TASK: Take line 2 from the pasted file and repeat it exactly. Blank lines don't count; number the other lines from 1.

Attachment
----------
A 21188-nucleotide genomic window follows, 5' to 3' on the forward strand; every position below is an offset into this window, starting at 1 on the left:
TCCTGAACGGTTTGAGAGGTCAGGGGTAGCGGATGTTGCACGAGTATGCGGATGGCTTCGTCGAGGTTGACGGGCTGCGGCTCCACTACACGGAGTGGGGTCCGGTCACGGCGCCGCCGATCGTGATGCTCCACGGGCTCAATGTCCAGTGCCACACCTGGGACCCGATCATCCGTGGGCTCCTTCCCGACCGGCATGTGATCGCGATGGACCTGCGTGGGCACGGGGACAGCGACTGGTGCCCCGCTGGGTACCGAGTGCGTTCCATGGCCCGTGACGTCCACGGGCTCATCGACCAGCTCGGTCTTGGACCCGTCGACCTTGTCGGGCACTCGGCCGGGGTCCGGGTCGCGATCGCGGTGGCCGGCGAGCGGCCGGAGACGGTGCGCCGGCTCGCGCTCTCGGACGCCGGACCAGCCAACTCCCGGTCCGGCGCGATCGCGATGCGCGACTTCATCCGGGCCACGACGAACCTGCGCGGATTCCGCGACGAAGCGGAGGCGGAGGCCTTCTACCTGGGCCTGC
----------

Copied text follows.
TCCTGAACGGTTTGAGAGGTCAGGGGTAGCGGATGTTGCACGAGTATGCGGATGGCTTCGTCGAGGTTGACGGGCTGCGGCTCCACTACACGGAGTGGGGTCCGGTCACGGCGCCGCCGATCGTGATGCTCCACGGGCTCAATGTCCAGTGCCACACCTGGGACCCGATCATCCGTGGGCTCCTTCCCGACCGGCATGTGATCGCGATGGACCTGCGTGGGCACGGGGACAGCGACTGGTGCCCCGCTGGGTACCGAGTGCGTTCCATGGCCCGTGACGTCCACGGGCTCATCGACCAGCTCGGTCTTGGACCCGTCGACCTTGTCGGGCACTCGGCCGGGGTCCGGGTCGCGATCGCGGTGGCCGGCGAGCGGCCGGAGACGGTGCGCCGGCTCGCGCTCTCGGACGCCGGACCAGCCAACTCCCGGTCCGGCGCGATCGCGATGCGCGACTTCATCCGGGCCACGACGAACCTGCGCGGATTCCGCGACGAAGCGGAGGCGGAGGCCTTCTACCTGGGCCTGC